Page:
# Energy Conservation for Blinn-Phong BRDF

I am trying to sample from the Blinn-Phong BRDF.

For testing, I use a spherical light source (Lambertian emission) sitting on a specular plane. Here's a reference image using energy-conserving Phong with exponent 30000: Notice that no energy is lost. I would now like to achieve the same thing for Blinn-Phong.

Here's my attempt (same exponent, but on Blinn-Phong BRDF): As you can see, a substantial portion of energy is lost. The normalization term I am using comes from here and is $\frac{n+1}{2 \pi}$. The problem is this is a normalization term, not a conservation term.

I believe this is the expected result. It is common in graphics to make BRDFs reflect less than the input amount of energy, as opposed to exactly the right amount, as this is usually less difficult.1, 2

My question:

1. Is there a version that conserves all energy exactly?
2. Iff not, can someone at least confirm this is expected?

N.B. I am fairly confident this is not a ray generation/PDF issue. These images were importance sampled using a method given in the PBRT book pg. 695 - pg. 699. Moreover, a non-importance sampled version looks very similar (though I had to use a lower exponent to get it to converge fast enough, and it still took 10,000 s/p).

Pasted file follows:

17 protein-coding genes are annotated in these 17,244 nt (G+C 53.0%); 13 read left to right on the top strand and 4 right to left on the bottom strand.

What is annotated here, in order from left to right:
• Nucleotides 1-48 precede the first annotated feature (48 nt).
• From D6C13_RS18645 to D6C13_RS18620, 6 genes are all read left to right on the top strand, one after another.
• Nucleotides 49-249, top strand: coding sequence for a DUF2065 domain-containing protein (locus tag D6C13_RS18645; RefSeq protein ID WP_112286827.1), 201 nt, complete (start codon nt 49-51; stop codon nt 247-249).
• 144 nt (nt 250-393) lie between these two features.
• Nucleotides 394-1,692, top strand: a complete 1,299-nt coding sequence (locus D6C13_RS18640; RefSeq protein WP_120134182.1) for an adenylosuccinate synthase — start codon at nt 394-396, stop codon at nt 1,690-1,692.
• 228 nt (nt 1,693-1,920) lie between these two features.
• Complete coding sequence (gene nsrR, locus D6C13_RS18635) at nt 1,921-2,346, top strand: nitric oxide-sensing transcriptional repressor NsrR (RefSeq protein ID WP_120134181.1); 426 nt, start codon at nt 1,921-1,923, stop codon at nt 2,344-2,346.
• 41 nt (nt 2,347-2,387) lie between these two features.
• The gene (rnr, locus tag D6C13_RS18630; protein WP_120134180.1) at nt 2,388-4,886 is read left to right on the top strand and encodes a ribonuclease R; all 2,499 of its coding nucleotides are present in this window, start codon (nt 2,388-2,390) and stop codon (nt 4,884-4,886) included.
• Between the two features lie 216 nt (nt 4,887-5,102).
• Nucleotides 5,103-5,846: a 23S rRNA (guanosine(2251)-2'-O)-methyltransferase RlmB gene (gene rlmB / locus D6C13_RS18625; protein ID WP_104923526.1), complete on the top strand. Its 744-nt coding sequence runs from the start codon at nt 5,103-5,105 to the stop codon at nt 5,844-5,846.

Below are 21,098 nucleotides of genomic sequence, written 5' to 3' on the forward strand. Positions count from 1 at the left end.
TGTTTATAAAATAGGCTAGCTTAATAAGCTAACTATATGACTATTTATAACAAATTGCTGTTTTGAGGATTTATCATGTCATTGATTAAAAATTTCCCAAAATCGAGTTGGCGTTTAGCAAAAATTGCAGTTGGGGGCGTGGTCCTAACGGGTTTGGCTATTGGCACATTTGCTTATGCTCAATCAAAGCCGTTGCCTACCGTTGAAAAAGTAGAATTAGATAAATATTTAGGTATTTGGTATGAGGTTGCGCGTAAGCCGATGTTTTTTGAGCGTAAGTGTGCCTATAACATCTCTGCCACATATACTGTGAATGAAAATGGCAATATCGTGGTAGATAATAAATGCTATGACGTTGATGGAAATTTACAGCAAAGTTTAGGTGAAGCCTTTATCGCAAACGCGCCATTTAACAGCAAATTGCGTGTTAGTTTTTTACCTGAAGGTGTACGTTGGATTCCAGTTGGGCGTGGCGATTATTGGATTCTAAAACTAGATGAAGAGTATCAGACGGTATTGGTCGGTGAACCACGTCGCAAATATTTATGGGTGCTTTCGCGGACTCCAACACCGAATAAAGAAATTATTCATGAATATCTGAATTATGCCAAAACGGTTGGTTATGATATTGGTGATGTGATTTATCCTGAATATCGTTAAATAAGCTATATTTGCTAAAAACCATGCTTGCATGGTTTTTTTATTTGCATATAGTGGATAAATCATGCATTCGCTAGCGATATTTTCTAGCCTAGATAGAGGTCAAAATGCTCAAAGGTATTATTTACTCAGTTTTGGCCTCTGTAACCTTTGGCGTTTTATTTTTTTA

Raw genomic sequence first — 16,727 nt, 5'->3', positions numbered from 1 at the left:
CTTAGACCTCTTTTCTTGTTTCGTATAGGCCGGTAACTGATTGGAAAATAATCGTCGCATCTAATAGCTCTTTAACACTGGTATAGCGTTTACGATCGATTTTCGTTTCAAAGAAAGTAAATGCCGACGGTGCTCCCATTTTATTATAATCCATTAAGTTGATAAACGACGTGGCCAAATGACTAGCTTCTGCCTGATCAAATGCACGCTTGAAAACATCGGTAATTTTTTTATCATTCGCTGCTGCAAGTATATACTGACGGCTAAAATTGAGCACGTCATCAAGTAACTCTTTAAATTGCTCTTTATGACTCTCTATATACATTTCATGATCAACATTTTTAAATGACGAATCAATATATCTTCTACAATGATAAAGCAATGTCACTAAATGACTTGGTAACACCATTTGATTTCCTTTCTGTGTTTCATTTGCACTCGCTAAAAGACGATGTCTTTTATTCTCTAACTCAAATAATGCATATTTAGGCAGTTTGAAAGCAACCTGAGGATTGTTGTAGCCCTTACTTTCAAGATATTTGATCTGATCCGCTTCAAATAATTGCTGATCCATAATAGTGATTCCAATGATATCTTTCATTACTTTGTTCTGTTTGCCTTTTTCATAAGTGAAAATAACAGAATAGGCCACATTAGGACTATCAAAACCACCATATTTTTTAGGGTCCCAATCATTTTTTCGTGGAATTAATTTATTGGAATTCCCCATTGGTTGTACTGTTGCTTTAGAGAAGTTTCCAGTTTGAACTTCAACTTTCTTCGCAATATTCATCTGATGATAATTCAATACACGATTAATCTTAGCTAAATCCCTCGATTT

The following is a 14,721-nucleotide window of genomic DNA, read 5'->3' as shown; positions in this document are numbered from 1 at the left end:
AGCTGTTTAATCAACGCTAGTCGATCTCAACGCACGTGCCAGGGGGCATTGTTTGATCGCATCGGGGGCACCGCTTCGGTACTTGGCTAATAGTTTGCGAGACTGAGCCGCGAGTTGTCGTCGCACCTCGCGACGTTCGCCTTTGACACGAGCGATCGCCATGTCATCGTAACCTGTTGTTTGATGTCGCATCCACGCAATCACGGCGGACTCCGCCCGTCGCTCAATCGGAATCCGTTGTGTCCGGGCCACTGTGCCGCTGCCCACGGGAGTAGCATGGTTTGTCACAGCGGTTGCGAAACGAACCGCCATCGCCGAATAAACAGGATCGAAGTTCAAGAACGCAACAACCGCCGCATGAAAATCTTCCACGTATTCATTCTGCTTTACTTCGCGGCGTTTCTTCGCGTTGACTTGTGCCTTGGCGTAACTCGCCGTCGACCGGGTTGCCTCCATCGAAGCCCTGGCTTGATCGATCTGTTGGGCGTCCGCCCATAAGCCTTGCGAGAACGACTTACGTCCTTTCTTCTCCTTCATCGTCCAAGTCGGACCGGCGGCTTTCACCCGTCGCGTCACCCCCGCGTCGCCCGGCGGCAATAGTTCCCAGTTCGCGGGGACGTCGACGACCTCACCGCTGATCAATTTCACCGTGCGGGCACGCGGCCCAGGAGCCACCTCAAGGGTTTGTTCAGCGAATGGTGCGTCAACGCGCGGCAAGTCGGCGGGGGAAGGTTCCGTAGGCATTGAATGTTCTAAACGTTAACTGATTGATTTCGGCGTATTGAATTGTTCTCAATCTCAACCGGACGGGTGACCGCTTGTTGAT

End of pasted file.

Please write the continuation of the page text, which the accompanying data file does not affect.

1This can be argued from a shadowing/masking argument on microfacets. Unfortunately, it ignores multiple scattering. The correct answer is somewhere in-between.

2Indeed, I had to derive the Phong conservation term myself.

If you did this test, you would also notice that your Phong BRDF is most likely not energy conserving. The commonly used normalization term of $\frac{n+1}{2 \pi}$ (or $\frac{n+2}{2 \pi}$, depending on who you ask) only holds at normal incidence. At other inclinations, and particularly at grazing angle, up to half of the reflected rays will land below the surface and are usually terminated (because transmitting through a reflective surface does not make sense).
It should be clear that if a simple model such as Phong is already this difficult to normalize, then Blinn-Phong is even more difficult. First of all, the $\frac{n+1}{2 \pi}$ normalization term you mention is only correct if you use Blinn-Phong as a microfacet distribution inside a full microfacet BRDF (e.g. Torrance-Sparrow or Walter). If you directly use the Blinn-Phong BRDF, then a more correct normalization term is $\frac{(n+2)(n+4)}{(8 \pi 2^{-n/2} + n)}$, derived in this short article by Fabian Giesen (second page) and also listed on the page you mention. However, this normalization term is again only correct at normal incidence and will not be exact at other inclinations. From what I can tell, no exact normalization term exists.